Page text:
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11.1: The Discovery of Nucleophilic Substitution Reactions

  • Page ID
    31514
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    Objectives

    After completing this section, you should be able to

    1. write an equation to represent the Walden inversion.
    2. write a short paragraph describing the Walden inversion.
    3. describe, using equations, a series of reactions interconverting two enantiomers of 1-phenyl-2-propanol which led to the conclusion that nucleophilic substitution of primary and secondary alkyl halides proceeds with inversion of configuration.
    Study Notes

    The IUPAC name for malic acid is 2-hydroxybutanedioic acid. This acid is produced by apples, a fact which seems to have been appreciated by the British novelist Thomas Hardy in The Woodlanders:

    Up, upward they crept, a stray beam of the sun alighting every now and then like a star on the blades of the pomace-shovels, which had been converted to steel mirrors by the action of the malic acid.

    In 1896, the German chemist Paul Walden discovered that he could interconvert pure enantiomeric (+) and (-) malic acids through a series of reactions. This conversion meant that there was some kind of change in the stereochemistry made during the series of reactions. First, (−)-malic acid was reacted with phosphorus pentachloride (PCl5) to provide (+)-chlorosuccinic acid.

    This was reacted with silver(I)oxide (Ag2O) to provide (+)-malic acid. These two combined steps caused an inversion of stereochemistry of (−)-malic acid to (+)-malic acid. The reaction series was then continued to convert (+)-malic acid back into (−)-malic acid by further reaction with PCl5 and Ag2O.

    clipboard_e42df3e027132b9bc6f84358fa89d594a.png

    These results were considered astonishing. The fact that (−)-malic acid was converted into (+)-malic acid meant that the configuration of the chiral center has somehow been changed during the reaction series.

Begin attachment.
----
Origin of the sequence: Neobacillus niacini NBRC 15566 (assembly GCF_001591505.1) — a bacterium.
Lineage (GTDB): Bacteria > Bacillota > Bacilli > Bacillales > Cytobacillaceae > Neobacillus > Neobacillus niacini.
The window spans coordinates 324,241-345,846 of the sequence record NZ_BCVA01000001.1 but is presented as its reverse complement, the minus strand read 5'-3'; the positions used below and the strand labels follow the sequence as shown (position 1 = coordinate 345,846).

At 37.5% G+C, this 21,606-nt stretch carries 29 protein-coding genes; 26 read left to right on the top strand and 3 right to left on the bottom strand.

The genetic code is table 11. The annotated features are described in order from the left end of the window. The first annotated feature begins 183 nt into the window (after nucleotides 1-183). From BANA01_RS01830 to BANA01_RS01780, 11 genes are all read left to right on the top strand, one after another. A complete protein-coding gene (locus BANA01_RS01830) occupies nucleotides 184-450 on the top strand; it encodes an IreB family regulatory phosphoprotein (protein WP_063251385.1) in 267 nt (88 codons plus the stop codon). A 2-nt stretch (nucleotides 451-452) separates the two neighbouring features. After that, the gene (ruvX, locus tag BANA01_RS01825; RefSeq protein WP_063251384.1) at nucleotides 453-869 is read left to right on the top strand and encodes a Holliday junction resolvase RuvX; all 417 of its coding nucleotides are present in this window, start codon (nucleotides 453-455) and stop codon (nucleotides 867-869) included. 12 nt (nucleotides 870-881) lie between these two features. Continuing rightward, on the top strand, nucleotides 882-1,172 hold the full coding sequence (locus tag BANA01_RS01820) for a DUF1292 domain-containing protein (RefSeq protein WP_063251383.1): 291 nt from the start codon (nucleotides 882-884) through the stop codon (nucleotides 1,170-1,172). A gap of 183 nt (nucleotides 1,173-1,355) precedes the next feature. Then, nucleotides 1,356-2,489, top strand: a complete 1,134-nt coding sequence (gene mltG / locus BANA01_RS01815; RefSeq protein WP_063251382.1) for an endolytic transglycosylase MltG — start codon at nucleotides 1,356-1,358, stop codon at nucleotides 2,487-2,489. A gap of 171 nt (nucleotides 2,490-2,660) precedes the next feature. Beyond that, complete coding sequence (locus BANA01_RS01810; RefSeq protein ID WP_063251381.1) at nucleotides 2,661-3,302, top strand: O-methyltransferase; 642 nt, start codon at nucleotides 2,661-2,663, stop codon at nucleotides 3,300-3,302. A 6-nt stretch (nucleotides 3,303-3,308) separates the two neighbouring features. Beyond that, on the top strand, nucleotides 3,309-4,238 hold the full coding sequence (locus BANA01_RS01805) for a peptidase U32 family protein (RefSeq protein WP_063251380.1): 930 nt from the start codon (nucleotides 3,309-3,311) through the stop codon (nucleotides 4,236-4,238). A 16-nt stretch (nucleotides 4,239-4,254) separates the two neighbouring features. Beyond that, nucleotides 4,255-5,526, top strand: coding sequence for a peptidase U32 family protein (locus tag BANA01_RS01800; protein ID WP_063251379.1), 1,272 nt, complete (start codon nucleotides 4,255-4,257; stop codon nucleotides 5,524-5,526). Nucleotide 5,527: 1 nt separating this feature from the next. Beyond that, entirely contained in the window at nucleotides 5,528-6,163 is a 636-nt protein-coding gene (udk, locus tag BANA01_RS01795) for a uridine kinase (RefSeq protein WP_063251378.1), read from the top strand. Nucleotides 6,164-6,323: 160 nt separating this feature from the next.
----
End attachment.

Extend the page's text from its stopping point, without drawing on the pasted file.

These reactions are currently referred to as nucleophilic substitution reactions because each step involves the substitution of one nucleophile by another. These are among the most common and versatile reaction types in organic chemistry.

    Example of a nucleophilic substitution reaction where the nucleophile replaces a different nucleophile.

    Further investigations into these reaction were undertaken during the 1920's and 1930's to clarify the mechanism and clarify how the inversion of configurations occur. These reactions involved nucleophilic substitution of an alkyl p-toluenesulfonate (called a tosylate group). For this purpose the tosylate groups act similarly to a halogen substituent. In the series of reactions (+)-1-phenyl-2-propanol is interconverted with (-)-1-phenyl-2-propanol.

    Bond line drawing of p-Toluenesulfonate (Tosylate)

    (+)-1-phenyl-2-propanol reacts with TosCl and pyridine to get an intermediate. The intermediate reacts with acetate to get a second intermediate. The second intermediate reacts with water and hydroxide to produce (-)-1-phenyl-2-propanol. (-)-1-phenyl-2-propanol reacts with TosCl and pyridine to produce an intermediate. The intermediate reacts with acetate to form a second intermediate. The second intermediate reacts with water and hydroxide to produce (-)-1-phenyl-2-propanol.

    Somewhere in this three-step series of reactions the configuration at a chiral center is being inverted. In the first step the tosylate is formed without breaking the C-O bond of the chiral center, which means the configuration is unchanged. Similarly, the cleavage of the ester in step three occurs without breaking the C-O bond of the chiral center, which also means the configuration of the chiral carbon is unaffected. It was determined that the second step where acetate nucleophile undergoes a substitution with tosylate was causing the stereochemical configuration to be inverted.

    The first intermediate reacting with acetate to form the second intermediate and invert the configuration.

    Exercise \(\PageIndex{1}\)

    1) Predict the product of a nucleophilic substitution of (S)-2-bromopentane reacting with CH3CO2-, Show stereochemistry.

    Answer

    1)

    11.1.png


    11.1: The Discovery of Nucleophilic Substitution Reactions is shared under a CC BY-SA 4.0 license and was authored, remixed, and/or curated by Steven Farmer & Dietmar Kennepohl.

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